September 10, 2013
I don’t think too many people were surprise to see the Denver Broncos defeat the Baltimore Ravens in the National Football League season opener on Thursday night. After all, the Broncos are the leading favorite to win this year’s Super Bowl according to the odds makers in Las Vegas. What is surprising is how it happened. Denver shredded Baltimore’s defense for 510 yards of total offense en route to a 49-27 victory. Let’s not call this win by the Broncos payback by any means. A loss in the first game of the regular season is nothing like a loss in the playoffs, which is what the Ravens gave the Broncos on the way to winning last year’s Super Bowl. If anything, the Broncos made a statement about moving on to this year. In the game, the Broncos’ seven touchdowns were all passed in by quarterback Peyton Manning. That’s right, seven touchdown passes for Manning. People don’t see that happen on X Box or Play Station, let alone on a NFL playing field. Manning threw five of those TD passes in the second half. He finished 27 of 42 for 462 yards to go along with those seven TDs. If there was any lingering questions about Manning’s arm strength or his overall health, can those please be put to rest? This man is back, and perhaps better than he’s ever been. If that’s the case, that’s really scary for the rest of the league. Combine Manning’s health with the fact he is in his second year in the Broncos’ system, and the potential for this season to be a record breaker is huge. The main thing I would say about Manning’s performance is to appreciate it for everything it’s worth. It’s not the first time we’ve seen Manning carve up a defense, but we don’t know how much longer he’ll be in the league. Manning is 37 years old and he’ll be a first-ballot Hall-of-Famer when he does decide to hang up the cleats. I think he’s the second-best QB in the league, very close behind Green Bay Packers QB Aaron Rodgers, and he might be the best QB I’ve seen play over the course of time. This is no disrespect to the other all-time great QBs who have played, but I say that because of the situations Manning has had to overcome just to keep his teams in games and in Super Bowl talk. Yes, it’s understood Manning is below .500 in playoff games, but I don’t think he’s had the best teams playing with him. He’s a four-time NFL Most Valuable Player and he does have a Super Bowl title. Other detractors will say there’s no way Manning should be compared to New England Patriots QB Tom Brady because Brady has three Super Bowl titles and came close to winning two more. For that, I’ll say Brady had great all-around teams around him. In other words, the Patriots could survive if Brady wasn’t up to par because the team’s running game, defense and special teams were very good. If Manning had a bad game for the Indianapolis Colts, there’s no chance of them winning. Just look back at 2011, when Manning missed the season due to neck surgery and the Colts went 2-14 in his absence. I just don’t think people appreciate the things Manning does with his preparation and all of the adjustments he makes at the line of scrimmage during games. The things he sees and the ability to know every single match-up his team can take advantage of speaks volumes about the amount of time he puts into each and every week. Manning’s audibles are unlike anything we’ve seen from any other quarterback, and those adjustments are probably the model for what we see from the rest of today’s quarterbacks. The 7 TD passes from Thursday (with no interceptions) is something we may never see again. It was almost 44 years since the last time someone threw 7 TDs in one game, which was Minnesota Vikings QB Joe Kapp on September 28, 1969. This performance is a tribute to Manning’s work ethic and dedication. Appreciate what we’re seeing from Peyton Manning, because we may not see another one like him.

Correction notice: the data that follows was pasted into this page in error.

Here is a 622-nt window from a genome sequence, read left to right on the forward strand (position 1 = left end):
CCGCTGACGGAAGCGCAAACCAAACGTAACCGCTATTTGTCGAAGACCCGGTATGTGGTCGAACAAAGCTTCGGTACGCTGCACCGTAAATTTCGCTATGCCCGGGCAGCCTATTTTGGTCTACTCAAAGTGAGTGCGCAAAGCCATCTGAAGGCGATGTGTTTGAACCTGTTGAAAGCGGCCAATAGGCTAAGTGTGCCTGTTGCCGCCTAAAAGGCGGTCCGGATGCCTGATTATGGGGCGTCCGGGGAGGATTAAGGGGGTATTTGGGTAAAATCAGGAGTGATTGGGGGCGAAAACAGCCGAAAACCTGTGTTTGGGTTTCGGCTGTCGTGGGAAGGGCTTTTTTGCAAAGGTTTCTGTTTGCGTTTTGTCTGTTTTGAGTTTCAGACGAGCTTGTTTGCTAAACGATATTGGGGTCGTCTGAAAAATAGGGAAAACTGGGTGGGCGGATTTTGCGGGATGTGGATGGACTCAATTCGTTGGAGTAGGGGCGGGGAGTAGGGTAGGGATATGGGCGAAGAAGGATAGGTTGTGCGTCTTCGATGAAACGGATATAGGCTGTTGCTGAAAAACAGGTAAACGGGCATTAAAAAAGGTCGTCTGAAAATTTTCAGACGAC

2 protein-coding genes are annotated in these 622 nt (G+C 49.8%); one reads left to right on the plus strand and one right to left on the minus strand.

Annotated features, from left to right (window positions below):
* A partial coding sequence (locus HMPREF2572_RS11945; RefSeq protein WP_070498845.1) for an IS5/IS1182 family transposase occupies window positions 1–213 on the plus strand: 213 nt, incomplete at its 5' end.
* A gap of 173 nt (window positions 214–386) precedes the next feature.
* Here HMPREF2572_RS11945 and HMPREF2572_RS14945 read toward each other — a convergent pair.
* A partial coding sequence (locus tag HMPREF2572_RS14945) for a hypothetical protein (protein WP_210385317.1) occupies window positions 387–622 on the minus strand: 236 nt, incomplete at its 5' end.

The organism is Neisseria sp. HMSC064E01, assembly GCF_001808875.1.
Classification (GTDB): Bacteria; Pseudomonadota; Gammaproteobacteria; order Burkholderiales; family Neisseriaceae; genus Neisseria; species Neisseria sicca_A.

By Charles Taylor